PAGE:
We don’t see the same resources readily available for boys who don’t adhere to dominant gender norms. And if toys are marketed for girls or boys, where does that leave our nonbinary youth?
This discrepancy might help to explain why the new Lego survey shows that girls tend to be less rigid about gender roles than boys. For instance, 62 percent of girls responded that some activities are meant just for girls while others are meant for boys, compared to 74 percent of boys.
Toy companies have a responsibility to meet the needs and interests of all kids.
It’s encouraging to see that Lego is committed to changing these ingrained narratives by promoting inclusive play and removing gender messaging from their products. But we can’t stop there.
Thankfully, the state of California isn’t. Gov. Gavin Newsom signed a law Saturday that requires large department stores to display toys and child care items in gender-neutral ways.
While the law doesn’t remove traditional boys and girls sections from department stores, or apply to clothing, it does call for inclusive marketing for children’s products.
While California is the first state to sign a law like this, other organizations around the world are also working to remove gender stereotyping from toys. The U.K.-based Let Toys Be Toys is a grassroots award-winning campaign dedicated to encouraging the toy and publishing industries to stop limiting children’s interests by marketing their products according to gender.
To promote inclusive play and learning, however, we can’t simply focus on physical toys and content. We need to reframe our attitudes and beliefs around them.
The way we do that is by stepping back and letting children play. When toy sellers and parents move away from pink and blue, kids are left with endless possibilities.
I’ve seen this phenomenon up close in the students I work with. One 10-year-old girl recently showed me the town she’d made from mixed up Lego sets.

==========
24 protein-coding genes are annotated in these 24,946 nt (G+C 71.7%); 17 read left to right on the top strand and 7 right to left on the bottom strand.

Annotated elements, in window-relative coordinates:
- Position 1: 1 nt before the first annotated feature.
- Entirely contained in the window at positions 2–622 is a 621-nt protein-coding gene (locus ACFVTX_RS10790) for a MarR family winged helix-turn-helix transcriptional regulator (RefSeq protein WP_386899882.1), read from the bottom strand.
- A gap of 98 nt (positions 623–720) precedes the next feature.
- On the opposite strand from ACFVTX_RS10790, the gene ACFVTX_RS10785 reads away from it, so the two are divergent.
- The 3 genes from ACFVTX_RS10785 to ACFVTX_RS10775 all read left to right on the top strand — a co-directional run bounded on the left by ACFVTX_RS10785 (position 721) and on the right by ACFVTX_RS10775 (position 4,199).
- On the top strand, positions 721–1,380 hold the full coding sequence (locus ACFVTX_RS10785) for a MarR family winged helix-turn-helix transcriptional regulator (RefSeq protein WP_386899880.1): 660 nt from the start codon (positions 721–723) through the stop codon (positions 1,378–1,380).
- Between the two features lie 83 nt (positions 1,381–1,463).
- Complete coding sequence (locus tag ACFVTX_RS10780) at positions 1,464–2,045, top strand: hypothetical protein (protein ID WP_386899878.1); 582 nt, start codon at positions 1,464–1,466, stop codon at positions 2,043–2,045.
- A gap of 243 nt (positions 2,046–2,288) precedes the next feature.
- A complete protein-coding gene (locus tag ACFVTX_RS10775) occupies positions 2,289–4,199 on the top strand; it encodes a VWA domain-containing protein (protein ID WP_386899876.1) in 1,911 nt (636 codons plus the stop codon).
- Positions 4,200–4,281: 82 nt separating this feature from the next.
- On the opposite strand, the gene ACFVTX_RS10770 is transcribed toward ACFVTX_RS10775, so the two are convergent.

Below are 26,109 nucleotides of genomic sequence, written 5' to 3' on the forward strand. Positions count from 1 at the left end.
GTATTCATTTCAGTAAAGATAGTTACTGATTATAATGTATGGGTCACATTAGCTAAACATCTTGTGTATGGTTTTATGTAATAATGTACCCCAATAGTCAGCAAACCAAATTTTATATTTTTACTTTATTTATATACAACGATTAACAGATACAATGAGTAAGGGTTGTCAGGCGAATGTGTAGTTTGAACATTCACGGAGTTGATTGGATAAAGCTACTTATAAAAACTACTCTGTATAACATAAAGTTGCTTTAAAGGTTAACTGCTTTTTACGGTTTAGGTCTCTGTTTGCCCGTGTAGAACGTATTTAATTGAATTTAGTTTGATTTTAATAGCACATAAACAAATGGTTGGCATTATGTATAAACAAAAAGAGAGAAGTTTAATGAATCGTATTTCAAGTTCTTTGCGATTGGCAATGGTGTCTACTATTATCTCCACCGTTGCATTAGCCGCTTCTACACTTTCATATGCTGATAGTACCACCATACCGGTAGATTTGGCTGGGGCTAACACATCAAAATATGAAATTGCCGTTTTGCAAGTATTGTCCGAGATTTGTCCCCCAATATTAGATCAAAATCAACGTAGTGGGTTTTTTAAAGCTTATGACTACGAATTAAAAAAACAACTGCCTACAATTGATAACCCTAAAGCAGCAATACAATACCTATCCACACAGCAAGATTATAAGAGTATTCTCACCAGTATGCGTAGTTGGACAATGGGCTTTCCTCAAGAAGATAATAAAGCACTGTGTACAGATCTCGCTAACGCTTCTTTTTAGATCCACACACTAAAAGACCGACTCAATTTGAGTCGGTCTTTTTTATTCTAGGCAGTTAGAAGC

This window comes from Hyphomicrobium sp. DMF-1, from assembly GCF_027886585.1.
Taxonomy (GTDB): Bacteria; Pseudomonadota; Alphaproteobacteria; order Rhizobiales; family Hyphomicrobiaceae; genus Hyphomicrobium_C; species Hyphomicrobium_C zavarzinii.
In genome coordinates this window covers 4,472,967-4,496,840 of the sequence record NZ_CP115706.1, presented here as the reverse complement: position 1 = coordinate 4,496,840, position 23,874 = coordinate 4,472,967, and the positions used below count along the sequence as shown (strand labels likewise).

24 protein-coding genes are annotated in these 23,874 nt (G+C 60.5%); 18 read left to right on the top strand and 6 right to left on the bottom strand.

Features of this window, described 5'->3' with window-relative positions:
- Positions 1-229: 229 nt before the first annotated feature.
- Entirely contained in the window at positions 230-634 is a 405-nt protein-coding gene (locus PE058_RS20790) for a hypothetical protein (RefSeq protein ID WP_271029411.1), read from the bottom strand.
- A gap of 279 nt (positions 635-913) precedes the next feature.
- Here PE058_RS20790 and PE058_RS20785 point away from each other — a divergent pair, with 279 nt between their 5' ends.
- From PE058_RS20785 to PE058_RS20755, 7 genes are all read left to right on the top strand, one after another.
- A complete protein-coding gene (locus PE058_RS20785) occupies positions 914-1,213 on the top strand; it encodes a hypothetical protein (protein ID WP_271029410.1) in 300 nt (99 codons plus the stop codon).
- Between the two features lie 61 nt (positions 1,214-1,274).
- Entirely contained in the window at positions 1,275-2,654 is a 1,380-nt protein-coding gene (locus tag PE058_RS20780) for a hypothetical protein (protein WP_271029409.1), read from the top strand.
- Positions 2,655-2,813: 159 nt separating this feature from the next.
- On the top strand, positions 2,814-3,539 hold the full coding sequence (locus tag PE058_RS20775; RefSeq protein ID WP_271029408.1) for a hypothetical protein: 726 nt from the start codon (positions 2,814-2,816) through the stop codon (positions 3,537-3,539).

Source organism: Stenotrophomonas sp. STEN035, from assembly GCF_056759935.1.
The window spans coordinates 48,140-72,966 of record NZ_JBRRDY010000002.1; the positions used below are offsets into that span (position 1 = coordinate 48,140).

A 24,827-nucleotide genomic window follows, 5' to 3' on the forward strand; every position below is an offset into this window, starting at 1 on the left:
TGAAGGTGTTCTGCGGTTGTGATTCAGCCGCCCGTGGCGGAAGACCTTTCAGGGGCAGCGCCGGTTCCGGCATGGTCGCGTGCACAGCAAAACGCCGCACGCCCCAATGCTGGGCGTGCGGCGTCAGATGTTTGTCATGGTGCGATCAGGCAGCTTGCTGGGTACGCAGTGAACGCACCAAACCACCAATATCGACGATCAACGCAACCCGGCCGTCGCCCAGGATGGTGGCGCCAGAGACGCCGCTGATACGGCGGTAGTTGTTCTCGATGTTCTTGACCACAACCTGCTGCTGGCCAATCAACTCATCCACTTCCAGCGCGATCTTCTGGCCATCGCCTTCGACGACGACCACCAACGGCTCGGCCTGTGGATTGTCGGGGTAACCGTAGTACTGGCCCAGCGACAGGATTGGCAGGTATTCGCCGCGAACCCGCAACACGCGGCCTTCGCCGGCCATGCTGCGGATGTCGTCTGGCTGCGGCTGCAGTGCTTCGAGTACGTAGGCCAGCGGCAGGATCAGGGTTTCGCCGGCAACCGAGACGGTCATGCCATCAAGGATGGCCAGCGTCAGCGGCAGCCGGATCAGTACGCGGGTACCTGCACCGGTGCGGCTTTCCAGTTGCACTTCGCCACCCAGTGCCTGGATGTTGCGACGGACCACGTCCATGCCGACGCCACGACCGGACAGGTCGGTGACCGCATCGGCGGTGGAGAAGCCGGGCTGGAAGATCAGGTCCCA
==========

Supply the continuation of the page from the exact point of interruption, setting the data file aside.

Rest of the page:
Her face lit up as she led me into her imaginary world, where the people can be anything they want and no one ever fights. A male pirate runs a bakery/hair salon, for example, and that’s just fine.
Seeing her mixed-up Lego town transported me back to my own childhood and getting lost in Legos with my brother. As far as I can recall, no Lego person ever retained their original outfit or hair.
We delighted in mixing them up and creating basement-sized worlds where Legos and Matchbox cars lived in harmony with Superman and Strawberry Shortcake. Together, they solved the problems of the day and everyone was a hero.
Research shows a steady decline in free play since the 1980s. Parental fear for the safety of their children is one reason unsupervised outdoor play began to decline, but kids today also face more homework, specialized interests and a culture of busyness that keeps them running from one adult-directed activity to the next.
We are long overdue for the return of free play with no expectations and no labels.
Our kids will be better for it — and hopefully be more inclusive adults when it’s their turn.
Katie Hurley, LCSW, is a child and adolescent psychotherapist and author of “No More Mean Girls” and “The Happy Kid Handbook.”